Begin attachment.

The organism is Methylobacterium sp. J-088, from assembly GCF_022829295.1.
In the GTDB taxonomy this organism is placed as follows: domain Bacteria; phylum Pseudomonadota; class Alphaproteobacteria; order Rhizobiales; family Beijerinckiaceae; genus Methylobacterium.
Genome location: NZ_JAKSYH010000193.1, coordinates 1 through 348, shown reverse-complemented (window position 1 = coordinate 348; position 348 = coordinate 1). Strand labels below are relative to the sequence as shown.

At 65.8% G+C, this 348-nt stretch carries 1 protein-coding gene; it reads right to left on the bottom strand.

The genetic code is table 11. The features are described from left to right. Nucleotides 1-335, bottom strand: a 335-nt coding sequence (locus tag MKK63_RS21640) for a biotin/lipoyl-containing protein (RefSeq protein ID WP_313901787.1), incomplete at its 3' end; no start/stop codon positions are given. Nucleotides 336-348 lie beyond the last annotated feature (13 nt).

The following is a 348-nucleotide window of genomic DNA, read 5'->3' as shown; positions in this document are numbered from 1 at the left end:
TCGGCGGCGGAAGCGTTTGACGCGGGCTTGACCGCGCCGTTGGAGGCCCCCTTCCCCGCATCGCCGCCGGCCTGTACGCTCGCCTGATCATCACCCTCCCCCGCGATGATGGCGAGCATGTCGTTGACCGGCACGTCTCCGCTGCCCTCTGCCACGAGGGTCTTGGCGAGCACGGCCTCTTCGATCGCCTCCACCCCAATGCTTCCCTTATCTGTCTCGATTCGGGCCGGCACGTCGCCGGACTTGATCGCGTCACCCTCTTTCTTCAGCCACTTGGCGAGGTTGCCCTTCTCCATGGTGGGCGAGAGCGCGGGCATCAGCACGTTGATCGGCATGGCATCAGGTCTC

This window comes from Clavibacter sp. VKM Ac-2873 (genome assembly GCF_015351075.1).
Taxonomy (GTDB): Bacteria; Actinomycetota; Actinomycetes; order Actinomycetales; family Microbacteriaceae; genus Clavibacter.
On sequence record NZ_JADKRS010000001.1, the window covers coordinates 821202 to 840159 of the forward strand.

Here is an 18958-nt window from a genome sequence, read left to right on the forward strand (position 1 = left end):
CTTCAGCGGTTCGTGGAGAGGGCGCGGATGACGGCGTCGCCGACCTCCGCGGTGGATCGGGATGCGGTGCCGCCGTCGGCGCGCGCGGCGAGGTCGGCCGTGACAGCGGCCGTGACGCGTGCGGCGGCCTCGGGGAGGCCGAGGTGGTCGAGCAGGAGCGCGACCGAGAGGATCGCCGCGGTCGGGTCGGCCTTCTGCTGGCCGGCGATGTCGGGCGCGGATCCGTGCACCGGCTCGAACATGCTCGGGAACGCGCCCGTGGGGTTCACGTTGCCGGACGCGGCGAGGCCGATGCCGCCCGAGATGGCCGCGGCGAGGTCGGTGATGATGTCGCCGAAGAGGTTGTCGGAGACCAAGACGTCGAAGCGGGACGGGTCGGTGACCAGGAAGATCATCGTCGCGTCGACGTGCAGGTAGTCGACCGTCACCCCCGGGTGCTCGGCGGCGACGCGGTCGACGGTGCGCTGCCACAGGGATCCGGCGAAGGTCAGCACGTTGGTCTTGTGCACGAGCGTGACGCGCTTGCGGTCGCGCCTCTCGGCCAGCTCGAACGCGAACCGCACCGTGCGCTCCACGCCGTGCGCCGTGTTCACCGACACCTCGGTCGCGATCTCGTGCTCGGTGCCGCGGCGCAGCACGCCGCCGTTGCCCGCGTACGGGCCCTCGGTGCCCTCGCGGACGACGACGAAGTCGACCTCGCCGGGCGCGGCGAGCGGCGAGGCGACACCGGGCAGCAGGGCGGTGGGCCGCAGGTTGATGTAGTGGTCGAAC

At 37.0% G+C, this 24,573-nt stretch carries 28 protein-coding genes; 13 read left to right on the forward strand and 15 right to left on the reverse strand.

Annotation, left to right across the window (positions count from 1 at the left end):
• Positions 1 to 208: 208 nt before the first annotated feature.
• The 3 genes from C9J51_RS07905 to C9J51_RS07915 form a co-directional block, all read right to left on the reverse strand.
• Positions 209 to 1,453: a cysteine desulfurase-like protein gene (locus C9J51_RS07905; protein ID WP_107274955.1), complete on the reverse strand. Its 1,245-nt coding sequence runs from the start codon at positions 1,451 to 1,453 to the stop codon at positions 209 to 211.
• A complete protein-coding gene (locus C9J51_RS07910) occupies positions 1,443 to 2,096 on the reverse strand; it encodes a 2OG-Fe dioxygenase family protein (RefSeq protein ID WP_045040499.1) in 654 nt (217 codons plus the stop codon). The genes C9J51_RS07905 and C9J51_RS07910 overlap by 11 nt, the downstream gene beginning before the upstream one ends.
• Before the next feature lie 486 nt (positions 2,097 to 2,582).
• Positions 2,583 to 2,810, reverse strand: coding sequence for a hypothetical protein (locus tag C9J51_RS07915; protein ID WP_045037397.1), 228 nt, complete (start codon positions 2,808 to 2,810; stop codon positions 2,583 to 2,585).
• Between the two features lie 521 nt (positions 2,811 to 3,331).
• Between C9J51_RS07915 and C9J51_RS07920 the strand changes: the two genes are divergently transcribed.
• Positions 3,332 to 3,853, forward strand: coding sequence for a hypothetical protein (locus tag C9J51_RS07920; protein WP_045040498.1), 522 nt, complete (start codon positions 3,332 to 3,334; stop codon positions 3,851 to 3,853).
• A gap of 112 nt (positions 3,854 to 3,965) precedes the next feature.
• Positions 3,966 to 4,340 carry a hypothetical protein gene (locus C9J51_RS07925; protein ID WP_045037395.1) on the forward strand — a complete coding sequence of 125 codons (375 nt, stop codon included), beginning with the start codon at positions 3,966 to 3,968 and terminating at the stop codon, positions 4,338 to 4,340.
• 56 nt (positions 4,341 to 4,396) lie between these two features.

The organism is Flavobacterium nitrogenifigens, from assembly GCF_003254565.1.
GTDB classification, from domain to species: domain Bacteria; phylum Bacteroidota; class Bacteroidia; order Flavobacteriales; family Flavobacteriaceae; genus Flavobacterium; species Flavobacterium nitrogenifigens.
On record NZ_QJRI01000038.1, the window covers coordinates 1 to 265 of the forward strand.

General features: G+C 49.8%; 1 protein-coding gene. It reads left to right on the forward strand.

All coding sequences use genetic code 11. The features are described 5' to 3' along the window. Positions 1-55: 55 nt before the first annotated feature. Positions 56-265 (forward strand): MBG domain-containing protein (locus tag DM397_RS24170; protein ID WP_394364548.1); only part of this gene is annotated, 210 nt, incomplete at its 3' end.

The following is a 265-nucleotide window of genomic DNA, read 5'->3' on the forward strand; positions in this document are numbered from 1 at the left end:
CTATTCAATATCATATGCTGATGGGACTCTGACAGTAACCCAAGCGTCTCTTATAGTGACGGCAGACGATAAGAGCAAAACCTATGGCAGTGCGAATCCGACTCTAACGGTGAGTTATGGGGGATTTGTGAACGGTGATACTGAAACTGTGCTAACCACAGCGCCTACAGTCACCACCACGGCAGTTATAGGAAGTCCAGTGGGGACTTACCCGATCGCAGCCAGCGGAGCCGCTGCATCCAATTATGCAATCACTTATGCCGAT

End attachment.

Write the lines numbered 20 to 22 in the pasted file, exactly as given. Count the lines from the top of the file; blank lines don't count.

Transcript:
• Positions 2,583 to 2,810, reverse strand: coding sequence for a hypothetical protein (locus tag C9J51_RS07915; protein ID WP_045037397.1), 228 nt, complete (start codon positions 2,808 to 2,810; stop codon positions 2,583 to 2,585).
• Between the two features lie 521 nt (positions 2,811 to 3,331).
• Between C9J51_RS07915 and C9J51_RS07920 the strand changes: the two genes are divergently transcribed.